Living With A Fibro Patient

Discussion in 'Fibromyalgia Main Forum' started by AxeMan, Jun 27, 2003.

  1. AxeMan

    AxeMan New Member

    My wife is 42 and recently diagonsed with Fibro.
    What do I expect as a spouse of a Fibro patient?
    [This Message was Edited on 06/27/2003]
  2. jka

    jka New Member

    ifirst,i think it's great you're asking.this illness is as much a part of your life as yourwife's.when i was diagnosed with lupus 16 yr ago my husband had a hard time ajusting to the new person i had become.we had our ups and downs.then 6 yrs ago i was diagnosed with fibro.ajusting all over again!he helps me when i need it and is considerate of how i'm feeling.ask your wife what she needs.always talk things over. you will have days of resentment because of the way this changes your lives.thats okay.just make sure she knows no matter what you love her.she'll get deprssed and need you to help bring her things on this site. there is great info here and lots of people willing to talk to of luck to you and your wife.

    kathy c
  3. suz41

    suz41 New Member

    Hi Axeman

    I have FM and I think the most important thing to remember regarding your wife is that some days are good in between and for many really bad. It all depends on how severe the symptoms are affecting her. Being supportive and patient also not to mention letting her know that shes not crazy. My husband/best friend is very supportive knows when I'm having a bad day due to pain and fatigue, yet he doesn't pity me just lends me a hand and is a real partner in raising our two girsl ages 8 and almost 11. On the good days or even in between days we just go about life as normally as possible. Listening is important. This DD is a tough one to cope with and theres alot she will need to learn to gain coping skills that work for her. Be patient and don't forget to take care of yourself.
  4. elaine_p

    elaine_p New Member

    I'm sorry your wife has fibro, but kudos to you for asking for input!!!

    The only thing I can suggest may not actually be any help. If there's an FM support group in your area, maybe you both can go to the meetings. I know spouses sometimes went to the CFS support group I went to when I lived in Portland, OR. Maybe you spouses could form your own support group or something. At the least, it would give you a place to vent, and it could gives you tips for coping.

    The sad truth is that this illness doesn't just affect the patient, it affects the family. Your wife lost herself, but in a sense you lost your wife. (That may sound bad, but I'm single. I feel like I don't/won't have a lot to offer anyone in the relationship department until I learn how to base my self-esteem on who I am--a "being" person--rather than on what I can do. She'll have to go through the same process. She's still the woman you married, she just won't be able to do as much.)

    Just know that she'll want to be the same as she was, and might very well feel guilty that she's not. But she didn't ask for this DD.

    I don't know that I said what I meant at the end, but don't have the energy to figure it out! I just meant that you need support too. And she needs support too.
  5. klutzo

    klutzo New Member

    Do a websearch for the website of Devin Starlanyl, M. D. I think she has an excellent little piece there called "A Guide for Relatives and Companions". If it is not at her site, try Fibromyalgia Network News.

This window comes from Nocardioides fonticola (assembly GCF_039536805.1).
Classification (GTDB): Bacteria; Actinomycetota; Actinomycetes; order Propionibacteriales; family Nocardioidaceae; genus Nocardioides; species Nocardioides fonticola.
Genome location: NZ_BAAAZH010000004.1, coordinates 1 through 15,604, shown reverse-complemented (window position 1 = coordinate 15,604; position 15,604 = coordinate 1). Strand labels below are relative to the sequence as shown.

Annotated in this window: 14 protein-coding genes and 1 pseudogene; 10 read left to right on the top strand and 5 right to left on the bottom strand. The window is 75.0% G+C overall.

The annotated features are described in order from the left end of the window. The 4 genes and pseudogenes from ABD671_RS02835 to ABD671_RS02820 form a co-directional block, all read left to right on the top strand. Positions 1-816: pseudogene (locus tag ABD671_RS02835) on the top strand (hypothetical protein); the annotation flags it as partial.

It looks like your wife already has one of the most important things.....a good support system.
    God bless you,
  6. schnoodle

    schnoodle New Member

    You are great for asking! One thing that I would say is to try not to take it personally when she is cranky. I get very cranky, especially in the evening when the fatigue and pain are the worst. I don't mean to, but that is just what happens. Medicines also affect mood and fatigue. Hang in there. In time hopefully things will work into a routine that you will both be able to cope with. If you arn't the massaging type maybe you could send your wife to a spa for a massage (wonderful). My husband has been very patient with me but I know it has been very hard on him too. The family is affected so much.
  7. BethM

    BethM New Member

    bravo to you for having the courage and insight to ask. FMS is not easy to live with, but with patience and love, anything is possible.

    I don't think I can add to what has already been said, especially by FMQueen (you go, girl!) other than make sure you have your life too, that your life doesn't become overshadowed by your wife's illness. There is a part of her that is healthy, too, focus on that as well! Keeping yourself healthy physically and emotionally will only help her and your marriage. Don't sacrifice your well-being in the midst of her illness-- she needs you to be strong and healthy for her.

    Remember, FMS is NOT a death sentence. There are degrees of illness within it. Not everyone who has FMS is disabled and housebound. Look for what she CAN do, don't focus on what she can't do.

    From a very personal perspective, my situation has been improved to a moderate degree by adding thyroid medication that contains T3 and T4. FMS-ers can have a 'broken' mechanism for breaking T4 into T3. Check with her doctor, but encourage him/her to treat the symptoms, not the lab results. We just don't react like people without FMS.

    Whew, guess I had more to say than I thought! Stay tuned to this wonderful site, there is lots of support and learning here.

  8. AxeMan

    AxeMan New Member

    You all have been very kind.

    Thanks you for sharing with someone that you have never met!